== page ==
Lessons Learned from Living with ‘Lazy Eye’ – Megan Yu

When I was five, my mother took me to see an ophthalmologist. At that time, I thought my vision was fine because I was able to see and read everything clearly without squinting or wearing glasses. 

But something did not feel quite right. During the car ride, I asked my mother whether the reason I had to visit the ophthalmologist was that I had a vision problem. Even though she replied it was time for my annual eye exam, the frown on her face suggested there was a major issue at hand. Once we got to the clinic, my mother asked me to wait in the waiting room while she spoke to the ophthalmologist privately. Although I could not hear what they were talking about, just by peering through the glass window and seeing my mother’s anxious look, I could tell my mother was requesting him to look into a serious problem.

“Could you focus your gaze on the light?” the ophthalmologist asked as he shone the penlight into my eyes two feet away. He then covered my left eye, asked me to look at the largest letter on the Snellen eye chart as he searched for any shift in my right eye, and repeated the test on my other eye. For the final test, he asked me to cover one eye, read every letter on the Snellen eye chart, and repeat the test with the other eye. Initially, I felt confident about my visual acuity, as I was able to read every letter correctly without hesitation with my left eye. However, as soon as I shifted to my right eye, my confidence sank, as I was only able to read the first three rows of letters from the top. I could not believe my visual acuity could be so drastically different in both of my eyes. 

“Well, doc, how did the exam go?” my mother stood up and asked longingly. The ophthalmologist nodded and said I had amblyopia and exotropia in my right eye. 

My mother looked horrified. “You know, I was afraid this was going to happen. When I saw my daughter tilting her head whenever she was watching television, I suspected something was wrong with her vision. I just don’t want her to become blind in her right eye or have surgery,” she replied. 

“Have you considered glasses for your daughter? I know they don’t provide immediate results, but given her age, it might not be too late for her to try them out,” the ophthalmologist said, consolingly.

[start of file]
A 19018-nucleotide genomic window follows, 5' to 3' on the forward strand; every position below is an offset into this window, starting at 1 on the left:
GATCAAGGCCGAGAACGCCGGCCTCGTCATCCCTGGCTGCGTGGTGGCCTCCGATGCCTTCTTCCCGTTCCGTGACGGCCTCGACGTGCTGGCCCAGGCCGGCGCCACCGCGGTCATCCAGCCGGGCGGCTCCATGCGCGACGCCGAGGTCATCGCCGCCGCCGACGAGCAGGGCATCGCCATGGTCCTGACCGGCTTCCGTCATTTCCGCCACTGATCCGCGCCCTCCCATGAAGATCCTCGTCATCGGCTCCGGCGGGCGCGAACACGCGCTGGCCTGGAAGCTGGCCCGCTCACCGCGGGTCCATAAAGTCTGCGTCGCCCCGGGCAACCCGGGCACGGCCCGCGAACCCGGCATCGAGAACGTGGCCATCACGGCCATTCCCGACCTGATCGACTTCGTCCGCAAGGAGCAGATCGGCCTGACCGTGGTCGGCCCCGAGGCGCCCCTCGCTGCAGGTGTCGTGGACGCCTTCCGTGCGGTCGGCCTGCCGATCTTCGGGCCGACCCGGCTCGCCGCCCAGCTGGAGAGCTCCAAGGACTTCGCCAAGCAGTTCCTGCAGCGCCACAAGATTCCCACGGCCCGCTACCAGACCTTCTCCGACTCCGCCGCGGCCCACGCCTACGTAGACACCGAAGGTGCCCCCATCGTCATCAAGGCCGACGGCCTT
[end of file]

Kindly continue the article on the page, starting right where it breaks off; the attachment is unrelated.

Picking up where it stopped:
My mother agreed. I was taken to another room filled with displays of frames of all shapes and styles. For a while, I was upset I had to be stuck with glasses for a long time. However, after the ophthalmologist said I could become blind if I do not correct the visual acuity of my right eye early on, I decided to settle on a pair of glasses that matched my style—a pair of dark blue frames with snowflakes and stars on the arms. 

As soon as I started first grade, my glasses became my mortal enemy. Whenever I walked into the classroom with my glasses on, my classmates called me a “nerd”. Some boys even said I looked ugly. I also noticed how much more energy I had to put in just to get my eyes to align properly. I experienced more headaches and became tired after reading for ten minutes. About a month later, I felt that not wearing glasses would solve all of my problems, since I could still see clearly with my left eye. And so, I decided to not wear them.

But new problems emerged. A few seconds after I took off my glasses, I could feel my right eye turning outward and felt the slightest bit dizzy. I noticed the people around me could not concentrate on what I was saying because they did not understand why I would not look at them properly. I dreaded having my picture taken when the time for yearbook photos arrived and felt a knot in my stomach whenever I asked for someone across the room only to have them looking around to figure out who I was talking to. 

For months, I struggled to find a balance between my desire to correct my condition and the symptoms that came with having to spend more energy to align my eyes properly. I started to speak up less during class and played by myself during recess. In order to avoid any uncomfortable encounters, I looked down at the floor whenever I had to talk to someone. I began to hate myself whenever I looked at myself in the mirror and thought how unfair it was for me to have to suffer from this condition.